Sometimes, she would just leave the nuts inside and wouldn’t put in any money at all. She will then take a hot glue gun and stick the two halves back together. Lastly she would glue a looped string to the top and paint the walnut silver.

She would hang all of them up on the Christmas tree and on Christmas eve, my dad and I would take turns picking them off the tree. We would then take a knife and carefully open them up one by one. My dad and I would take turns every year winning more money. However, one year, my dad starting talking all this **. He got every big bill and I think I had something like $6. My mom got so pissed at me that she slipped me a walnut with a $100 bill in it.

Shared by Reddit user howiegroove

Epoch Times Photo

(walnut image via Shutterstock)

8. It’s not really special but we try to disguise our presents in different size boxes, and try to make it as ridiculous and hilarious to open as is possible.

My favorite example was 2 years ago when my brother’s present to me was (at first) a box that was roughly the size of a printer. Then it had several boxes within the box (all boxes were wrapped of course). Then in the very last box was a deodorant stick. Then I had to unscrew the deodorant all the way until it popped out, and underneath that was a plastic bag that contained a gift card.

Yeah, we waste a lot of wrapping paper, but it’s hilarious seeing all of us getting frustrated trying to figure out what the present is.

Shared by Reddit user mediocre-raptor

9. I have a family member who gifts random stuff every year. Last Christmas I received perfume. I am a man. Maybe they are trying to tell me something.

Shared by Reddit user heartorhead

10. For about 5 years, my brother has called me Dave, even though that isn’t my name. It caught on in the family and now Christmas is the time when everyone calls me Dave when they come to visit.

Shared by Reddit user Wonderloaf

11. My uncle received a prepackaged and extremely unappetizing fruitcake as a Christmas present when he was about seventeen. As a joke, he wrapped it up and gave it to my grandmother (his mother) on Christmas day.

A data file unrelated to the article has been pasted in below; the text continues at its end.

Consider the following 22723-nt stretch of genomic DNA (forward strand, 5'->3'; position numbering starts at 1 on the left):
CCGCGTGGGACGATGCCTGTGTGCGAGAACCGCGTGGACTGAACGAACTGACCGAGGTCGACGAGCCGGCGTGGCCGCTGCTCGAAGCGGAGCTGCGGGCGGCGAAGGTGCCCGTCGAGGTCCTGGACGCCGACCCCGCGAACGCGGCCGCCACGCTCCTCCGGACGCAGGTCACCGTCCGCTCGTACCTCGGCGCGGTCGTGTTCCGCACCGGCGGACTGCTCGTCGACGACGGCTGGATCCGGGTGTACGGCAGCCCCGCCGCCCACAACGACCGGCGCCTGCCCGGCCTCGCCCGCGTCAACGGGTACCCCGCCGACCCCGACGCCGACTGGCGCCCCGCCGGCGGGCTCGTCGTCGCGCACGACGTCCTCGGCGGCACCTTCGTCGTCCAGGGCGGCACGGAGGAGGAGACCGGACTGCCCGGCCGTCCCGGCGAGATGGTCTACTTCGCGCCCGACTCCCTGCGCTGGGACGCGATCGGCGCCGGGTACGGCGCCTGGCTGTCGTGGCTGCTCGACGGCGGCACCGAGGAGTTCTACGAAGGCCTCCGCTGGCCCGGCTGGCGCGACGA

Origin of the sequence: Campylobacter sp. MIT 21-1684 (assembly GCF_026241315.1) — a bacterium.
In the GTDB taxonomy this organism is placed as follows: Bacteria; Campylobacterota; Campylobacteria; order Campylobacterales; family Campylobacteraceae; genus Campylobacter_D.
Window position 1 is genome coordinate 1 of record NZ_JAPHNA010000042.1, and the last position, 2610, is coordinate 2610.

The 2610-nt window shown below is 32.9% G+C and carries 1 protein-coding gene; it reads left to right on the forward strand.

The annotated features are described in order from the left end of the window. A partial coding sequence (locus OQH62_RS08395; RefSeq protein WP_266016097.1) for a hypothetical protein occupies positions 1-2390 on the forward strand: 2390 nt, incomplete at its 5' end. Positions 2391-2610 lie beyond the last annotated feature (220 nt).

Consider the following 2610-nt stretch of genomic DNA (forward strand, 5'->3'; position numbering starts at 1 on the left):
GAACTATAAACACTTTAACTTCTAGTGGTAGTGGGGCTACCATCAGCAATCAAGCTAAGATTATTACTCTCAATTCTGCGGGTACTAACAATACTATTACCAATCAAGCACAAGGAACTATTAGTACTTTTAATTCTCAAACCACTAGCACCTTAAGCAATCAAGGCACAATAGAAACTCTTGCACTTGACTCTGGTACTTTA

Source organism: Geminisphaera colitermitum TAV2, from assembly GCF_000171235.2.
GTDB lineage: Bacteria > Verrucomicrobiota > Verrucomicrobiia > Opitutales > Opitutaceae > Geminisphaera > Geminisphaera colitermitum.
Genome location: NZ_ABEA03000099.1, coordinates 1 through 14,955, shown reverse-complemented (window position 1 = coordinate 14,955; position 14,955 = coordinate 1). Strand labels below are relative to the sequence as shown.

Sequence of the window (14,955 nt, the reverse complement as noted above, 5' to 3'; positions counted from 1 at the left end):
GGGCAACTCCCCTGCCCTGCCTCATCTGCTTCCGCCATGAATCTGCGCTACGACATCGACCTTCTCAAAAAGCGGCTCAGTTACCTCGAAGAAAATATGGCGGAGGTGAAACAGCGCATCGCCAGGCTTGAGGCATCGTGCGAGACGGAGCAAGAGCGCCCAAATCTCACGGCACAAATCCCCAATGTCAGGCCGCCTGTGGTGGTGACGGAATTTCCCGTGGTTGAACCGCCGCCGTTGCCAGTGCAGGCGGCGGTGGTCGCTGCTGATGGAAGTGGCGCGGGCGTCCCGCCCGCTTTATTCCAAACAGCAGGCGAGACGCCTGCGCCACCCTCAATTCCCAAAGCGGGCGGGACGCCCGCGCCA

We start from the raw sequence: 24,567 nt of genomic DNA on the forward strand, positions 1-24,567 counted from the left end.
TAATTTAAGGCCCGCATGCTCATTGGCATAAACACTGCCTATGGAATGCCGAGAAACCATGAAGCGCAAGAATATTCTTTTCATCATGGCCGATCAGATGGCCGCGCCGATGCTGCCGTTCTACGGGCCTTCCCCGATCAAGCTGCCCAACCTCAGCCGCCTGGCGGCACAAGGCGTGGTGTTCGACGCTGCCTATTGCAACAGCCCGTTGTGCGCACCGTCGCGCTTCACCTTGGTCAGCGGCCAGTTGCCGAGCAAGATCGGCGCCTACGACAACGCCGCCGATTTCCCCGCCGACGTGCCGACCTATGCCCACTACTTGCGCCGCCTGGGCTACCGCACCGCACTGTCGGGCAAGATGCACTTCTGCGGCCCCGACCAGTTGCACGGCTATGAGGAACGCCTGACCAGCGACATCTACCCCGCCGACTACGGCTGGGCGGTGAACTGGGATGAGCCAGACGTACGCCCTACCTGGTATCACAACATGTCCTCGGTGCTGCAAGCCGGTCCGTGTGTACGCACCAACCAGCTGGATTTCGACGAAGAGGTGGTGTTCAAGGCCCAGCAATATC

The next year, my uncle opened his final Christmas present from my grandmother. It was the fruitcake, still uneaten and still unwrapped. A legacy began. Every Christmas, the current bearer of the fruitcake gave it to the other in increasingly ludicrous ways.

One year, my grandmother asked my uncle to pour the orange juice on Christmas morning. Inside the carton was: the fruitcake.

Another year an anonymous gift of gourmet jello arrived at my uncle’s door. Suspended within was the fruitcake.

The next year, my uncle baked the fruitcake into a loaf of bread. While my grandmother was cutting the bread, she cut the end off of the fruitcake. She nailed it back on with a roofing nail.

Often, third parties are coerced into assisting with the delivery. When my mother married my father, her initiation process as the new daughter- in-law was to present my grandmother on Christmas with the fruitcake.

My grandmother retired from the school board one Christmas, and her confused supervisor’s parting gift to her was the fruitcake.

The fruitcake arrives in decorative wreaths. It is found in a daughter’s doll house. It is lowered from the ceiling with twine during Christmas dinner.

The fruitcake is 36 years old this Christmas. We have yet to unwrap it.

Shared by Reddit user tigris1427

Epoch Times Photo

(fruitcake image via Shutterstock)

12. We all have to hear the lamest joke my dad has heard in the past year, before we can open presents.

Shared by Reddit user woodstock6

(*Little girl decorating Christmas tree image via Shutterstock)

Daniel He